18 August 2019
Thinking mode. Physical mode. Don’t they feel like two different states of being?
They might be, but for the fact that your body is not the paper bag you carry your brain around in. Thinking and creating can become hyper-focused activities, pulling you into a world of paper and screens, fingers on the keyboard and hand on the mouse, mouth to microphone, hand to brush, everything driven by an idea machine: Divided parts of the body not working together, somehow commanded by the mind. But that’s not what we crave. We want the synchronous application of everything. A state of flow.
Remember the last time you were deep into a project and forgot to eat? Or the time you were cruising to a deadline and pulled an all-nighter? I’ve discovered that when I’m working at hyperdrive and blow through lunch, my efficiency decreases rapidly. I never see it that way when I’m in it. I am rocketing through. I’m hitting a milestone. Everything is grand. Then I look at my work product and see how quickly it fell off when I got hungry and ignored the gnawing inside. And later, when I finally do eat, I feel weak, needing the afternoon to recover.
It’s a similar story with working into the wee hours. Perhaps my client decided they needed something for a meeting the next day. Or I self-imposed a crazy deadline on myself because I was getting anxious about a project dragging on.
Yet it can’t be denied that there is magic in the all-night state of flow. It’s the quiet and the sense that nothing can stop you until dawn. Before you know it, the bluish first light of day crawls over your screen and you sit back, feeling satisfied that you made it to the end. You fall gratefully into bed and sleep the profound sleep of the master.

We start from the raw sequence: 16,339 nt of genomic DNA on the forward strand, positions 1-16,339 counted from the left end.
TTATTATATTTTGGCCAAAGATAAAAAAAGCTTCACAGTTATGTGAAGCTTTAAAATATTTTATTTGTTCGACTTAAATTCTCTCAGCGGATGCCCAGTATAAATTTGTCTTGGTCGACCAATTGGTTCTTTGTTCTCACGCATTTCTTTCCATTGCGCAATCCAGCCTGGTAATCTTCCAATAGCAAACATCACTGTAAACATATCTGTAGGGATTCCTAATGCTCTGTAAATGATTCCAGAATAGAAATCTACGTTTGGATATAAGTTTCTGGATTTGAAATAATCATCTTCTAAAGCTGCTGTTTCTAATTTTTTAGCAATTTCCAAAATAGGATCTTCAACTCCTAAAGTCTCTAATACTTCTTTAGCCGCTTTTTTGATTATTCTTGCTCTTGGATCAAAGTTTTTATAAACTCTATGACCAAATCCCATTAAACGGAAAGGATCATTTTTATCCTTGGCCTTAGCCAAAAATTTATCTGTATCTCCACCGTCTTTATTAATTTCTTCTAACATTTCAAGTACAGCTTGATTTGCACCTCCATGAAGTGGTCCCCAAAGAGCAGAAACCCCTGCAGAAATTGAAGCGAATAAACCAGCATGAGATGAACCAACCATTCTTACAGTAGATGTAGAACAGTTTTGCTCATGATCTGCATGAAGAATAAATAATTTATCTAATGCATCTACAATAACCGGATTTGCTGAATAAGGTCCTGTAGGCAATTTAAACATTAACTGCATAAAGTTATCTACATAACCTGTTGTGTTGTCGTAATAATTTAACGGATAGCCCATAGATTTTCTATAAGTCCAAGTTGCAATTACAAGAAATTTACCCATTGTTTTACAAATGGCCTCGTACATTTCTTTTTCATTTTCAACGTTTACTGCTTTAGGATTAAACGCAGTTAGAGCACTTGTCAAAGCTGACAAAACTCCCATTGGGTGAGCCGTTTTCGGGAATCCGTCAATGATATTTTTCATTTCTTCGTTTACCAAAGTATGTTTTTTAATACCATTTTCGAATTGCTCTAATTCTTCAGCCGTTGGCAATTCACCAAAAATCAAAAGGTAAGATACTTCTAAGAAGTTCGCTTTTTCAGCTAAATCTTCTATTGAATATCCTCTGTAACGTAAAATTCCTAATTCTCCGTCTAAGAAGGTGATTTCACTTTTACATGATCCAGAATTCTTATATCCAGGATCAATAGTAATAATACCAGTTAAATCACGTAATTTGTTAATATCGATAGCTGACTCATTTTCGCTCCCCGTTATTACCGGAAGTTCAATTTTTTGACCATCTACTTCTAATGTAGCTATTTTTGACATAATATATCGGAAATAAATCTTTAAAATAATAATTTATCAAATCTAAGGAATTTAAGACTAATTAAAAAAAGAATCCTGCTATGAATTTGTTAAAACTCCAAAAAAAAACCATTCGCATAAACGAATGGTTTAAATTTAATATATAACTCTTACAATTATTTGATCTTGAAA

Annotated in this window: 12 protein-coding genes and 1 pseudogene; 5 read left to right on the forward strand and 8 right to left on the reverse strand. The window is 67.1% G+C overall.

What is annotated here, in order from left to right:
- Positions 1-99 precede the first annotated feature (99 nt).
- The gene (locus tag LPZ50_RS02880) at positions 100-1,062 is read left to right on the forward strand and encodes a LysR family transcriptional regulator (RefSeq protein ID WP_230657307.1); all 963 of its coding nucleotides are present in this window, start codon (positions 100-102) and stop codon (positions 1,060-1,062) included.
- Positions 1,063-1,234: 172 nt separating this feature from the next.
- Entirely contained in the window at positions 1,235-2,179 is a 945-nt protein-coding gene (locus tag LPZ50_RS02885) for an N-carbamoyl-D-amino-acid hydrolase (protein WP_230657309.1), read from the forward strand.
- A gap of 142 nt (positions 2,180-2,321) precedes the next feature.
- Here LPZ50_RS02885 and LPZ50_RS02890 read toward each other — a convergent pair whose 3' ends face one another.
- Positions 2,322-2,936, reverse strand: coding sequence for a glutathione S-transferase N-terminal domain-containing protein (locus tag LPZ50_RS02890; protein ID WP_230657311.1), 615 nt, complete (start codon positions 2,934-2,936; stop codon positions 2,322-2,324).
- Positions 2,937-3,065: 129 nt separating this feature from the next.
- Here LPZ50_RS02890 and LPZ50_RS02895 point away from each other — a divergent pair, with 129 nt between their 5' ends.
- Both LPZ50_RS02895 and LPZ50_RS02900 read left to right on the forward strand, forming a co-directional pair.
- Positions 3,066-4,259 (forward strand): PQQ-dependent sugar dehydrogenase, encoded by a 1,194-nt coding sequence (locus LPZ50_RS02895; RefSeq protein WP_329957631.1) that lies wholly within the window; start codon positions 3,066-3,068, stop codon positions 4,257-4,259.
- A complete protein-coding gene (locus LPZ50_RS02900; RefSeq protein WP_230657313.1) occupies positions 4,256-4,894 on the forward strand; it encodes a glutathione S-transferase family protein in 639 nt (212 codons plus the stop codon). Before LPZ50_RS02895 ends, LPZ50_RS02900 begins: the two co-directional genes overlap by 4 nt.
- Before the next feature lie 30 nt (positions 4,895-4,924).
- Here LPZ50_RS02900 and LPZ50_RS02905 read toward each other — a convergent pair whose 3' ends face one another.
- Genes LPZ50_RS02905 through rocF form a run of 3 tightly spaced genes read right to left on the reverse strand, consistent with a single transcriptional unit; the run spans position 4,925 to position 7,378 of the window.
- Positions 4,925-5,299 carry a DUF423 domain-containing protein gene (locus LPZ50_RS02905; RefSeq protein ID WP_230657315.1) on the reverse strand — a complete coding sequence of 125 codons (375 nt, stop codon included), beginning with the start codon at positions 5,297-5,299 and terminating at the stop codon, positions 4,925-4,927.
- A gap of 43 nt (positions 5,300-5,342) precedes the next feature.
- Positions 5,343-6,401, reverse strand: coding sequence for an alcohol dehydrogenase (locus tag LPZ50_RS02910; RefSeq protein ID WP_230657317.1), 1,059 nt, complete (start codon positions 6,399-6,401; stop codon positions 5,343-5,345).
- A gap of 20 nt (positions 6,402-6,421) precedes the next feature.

Then you wake up and see what you did was shit.
In the all night whirl of energy, you pushed through the sounds of the neighbors having screamy sex and welcomed the delivery trucks on their morning rounds — an alarm clock that you didn’t need because you were already up and buzzing. Grand when you’re in it. Later you see how the work suffers.
Let’s repair this situation by looking at it from the other side. Depriving yourself of basic life needs probably pumps your adrenaline and cortisol levels, boosting you to a false sense of fear/ecstasy. Better to be real. Getting enough to eat and enough sleep creates optimum conditions for creativity. It doesn’t have to feel boring to treat yourself well. Maybe you don’t need to go way out on the edge to feel the sense of risk. No need to boost focus with hunger, sleeplessness, inner rage, or other self-inflicted challenges. Simply showing up and doing focused work is an act of daring and courage.
Here’s a radical idea: Taking a break to go for a swim, play tennis, or some other seemingly non-essential activity is not screwing up your work schedule. It may seem as though you have committed the cardinal sin of the creative person who is also a parent, also a partner, also a wage-earner — you have taken time away from creative work to do something else. I will never get that time back, you tell yourself. But that’s good. You don’t need that time back. Doing something physical to nourish the body becomes part of the creative equation, part of a system that you need to charge up every day.
It makes sense when I write it here. But every day I have to work to convince myself that it is true. I pull myself away to run or play tennis or swim. Scheduling these activities as immovable objects in my calendar helps. Mind-based work is depleting and charging. Body-based activities are depleting and charging. You need to switch those poles around to keep the circuit alive.
(c) Lee Schneider 2021. Take care of each other. Subscribe.